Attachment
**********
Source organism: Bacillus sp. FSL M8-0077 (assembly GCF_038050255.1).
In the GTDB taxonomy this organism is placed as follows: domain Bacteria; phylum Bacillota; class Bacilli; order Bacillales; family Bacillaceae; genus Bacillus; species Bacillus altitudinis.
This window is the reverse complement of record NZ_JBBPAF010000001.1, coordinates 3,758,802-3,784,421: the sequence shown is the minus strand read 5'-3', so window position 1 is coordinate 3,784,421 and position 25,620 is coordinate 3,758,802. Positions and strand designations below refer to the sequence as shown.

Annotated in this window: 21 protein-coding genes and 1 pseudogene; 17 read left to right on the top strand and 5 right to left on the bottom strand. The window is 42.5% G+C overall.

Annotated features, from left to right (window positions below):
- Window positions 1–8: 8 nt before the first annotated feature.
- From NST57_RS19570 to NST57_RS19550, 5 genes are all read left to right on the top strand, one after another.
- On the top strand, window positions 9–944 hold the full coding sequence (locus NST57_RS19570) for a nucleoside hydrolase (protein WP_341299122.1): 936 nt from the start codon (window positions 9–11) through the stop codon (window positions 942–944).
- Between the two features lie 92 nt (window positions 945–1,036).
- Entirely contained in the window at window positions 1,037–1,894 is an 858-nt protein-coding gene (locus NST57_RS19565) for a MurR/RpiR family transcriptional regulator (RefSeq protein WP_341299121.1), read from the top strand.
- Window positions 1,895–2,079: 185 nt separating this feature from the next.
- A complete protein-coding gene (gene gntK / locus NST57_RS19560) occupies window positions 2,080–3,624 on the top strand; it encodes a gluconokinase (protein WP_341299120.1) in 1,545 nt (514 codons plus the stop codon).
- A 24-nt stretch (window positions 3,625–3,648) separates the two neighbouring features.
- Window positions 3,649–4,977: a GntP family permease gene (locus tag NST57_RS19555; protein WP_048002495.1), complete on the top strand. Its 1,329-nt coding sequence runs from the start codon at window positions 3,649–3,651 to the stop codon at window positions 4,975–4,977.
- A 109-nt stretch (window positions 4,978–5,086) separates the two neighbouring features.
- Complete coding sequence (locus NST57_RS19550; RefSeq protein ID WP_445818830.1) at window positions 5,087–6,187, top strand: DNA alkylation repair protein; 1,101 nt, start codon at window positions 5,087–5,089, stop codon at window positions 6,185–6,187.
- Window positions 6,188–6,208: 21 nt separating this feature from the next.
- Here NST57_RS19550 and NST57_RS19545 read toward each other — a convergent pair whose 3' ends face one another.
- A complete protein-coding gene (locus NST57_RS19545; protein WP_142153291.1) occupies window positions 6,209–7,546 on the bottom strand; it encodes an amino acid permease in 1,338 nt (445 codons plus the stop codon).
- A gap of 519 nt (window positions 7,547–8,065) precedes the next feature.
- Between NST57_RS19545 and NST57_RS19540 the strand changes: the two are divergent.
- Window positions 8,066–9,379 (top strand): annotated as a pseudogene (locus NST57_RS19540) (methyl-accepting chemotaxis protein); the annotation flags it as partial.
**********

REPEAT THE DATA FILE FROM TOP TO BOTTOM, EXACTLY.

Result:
Source organism: Bacillus sp. FSL M8-0077 (assembly GCF_038050255.1).
In the GTDB taxonomy this organism is placed as follows: domain Bacteria; phylum Bacillota; class Bacilli; order Bacillales; family Bacillaceae; genus Bacillus; species Bacillus altitudinis.
This window is the reverse complement of record NZ_JBBPAF010000001.1, coordinates 3,758,802-3,784,421: the sequence shown is the minus strand read 5'-3', so window position 1 is coordinate 3,784,421 and position 25,620 is coordinate 3,758,802. Positions and strand designations below refer to the sequence as shown.

Annotated in this window: 21 protein-coding genes and 1 pseudogene; 17 read left to right on the top strand and 5 right to left on the bottom strand. The window is 42.5% G+C overall.

Annotated features, from left to right (window positions below):
- Window positions 1–8: 8 nt before the first annotated feature.
- From NST57_RS19570 to NST57_RS19550, 5 genes are all read left to right on the top strand, one after another.
- On the top strand, window positions 9–944 hold the full coding sequence (locus NST57_RS19570) for a nucleoside hydrolase (protein WP_341299122.1): 936 nt from the start codon (window positions 9–11) through the stop codon (window positions 942–944).
- Between the two features lie 92 nt (window positions 945–1,036).
- Entirely contained in the window at window positions 1,037–1,894 is an 858-nt protein-coding gene (locus NST57_RS19565) for a MurR/RpiR family transcriptional regulator (RefSeq protein WP_341299121.1), read from the top strand.
- Window positions 1,895–2,079: 185 nt separating this feature from the next.
- A complete protein-coding gene (gene gntK / locus NST57_RS19560) occupies window positions 2,080–3,624 on the top strand; it encodes a gluconokinase (protein WP_341299120.1) in 1,545 nt (514 codons plus the stop codon).
- A 24-nt stretch (window positions 3,625–3,648) separates the two neighbouring features.
- Window positions 3,649–4,977: a GntP family permease gene (locus tag NST57_RS19555; protein WP_048002495.1), complete on the top strand. Its 1,329-nt coding sequence runs from the start codon at window positions 3,649–3,651 to the stop codon at window positions 4,975–4,977.
- A 109-nt stretch (window positions 4,978–5,086) separates the two neighbouring features.
- Complete coding sequence (locus NST57_RS19550; RefSeq protein ID WP_445818830.1) at window positions 5,087–6,187, top strand: DNA alkylation repair protein; 1,101 nt, start codon at window positions 5,087–5,089, stop codon at window positions 6,185–6,187.
- Window positions 6,188–6,208: 21 nt separating this feature from the next.
- Here NST57_RS19550 and NST57_RS19545 read toward each other — a convergent pair whose 3' ends face one another.
- A complete protein-coding gene (locus NST57_RS19545; protein WP_142153291.1) occupies window positions 6,209–7,546 on the bottom strand; it encodes an amino acid permease in 1,338 nt (445 codons plus the stop codon).
- A gap of 519 nt (window positions 7,547–8,065) precedes the next feature.
- Between NST57_RS19545 and NST57_RS19540 the strand changes: the two are divergent.
- Window positions 8,066–9,379 (top strand): annotated as a pseudogene (locus NST57_RS19540) (methyl-accepting chemotaxis protein); the annotation flags it as partial.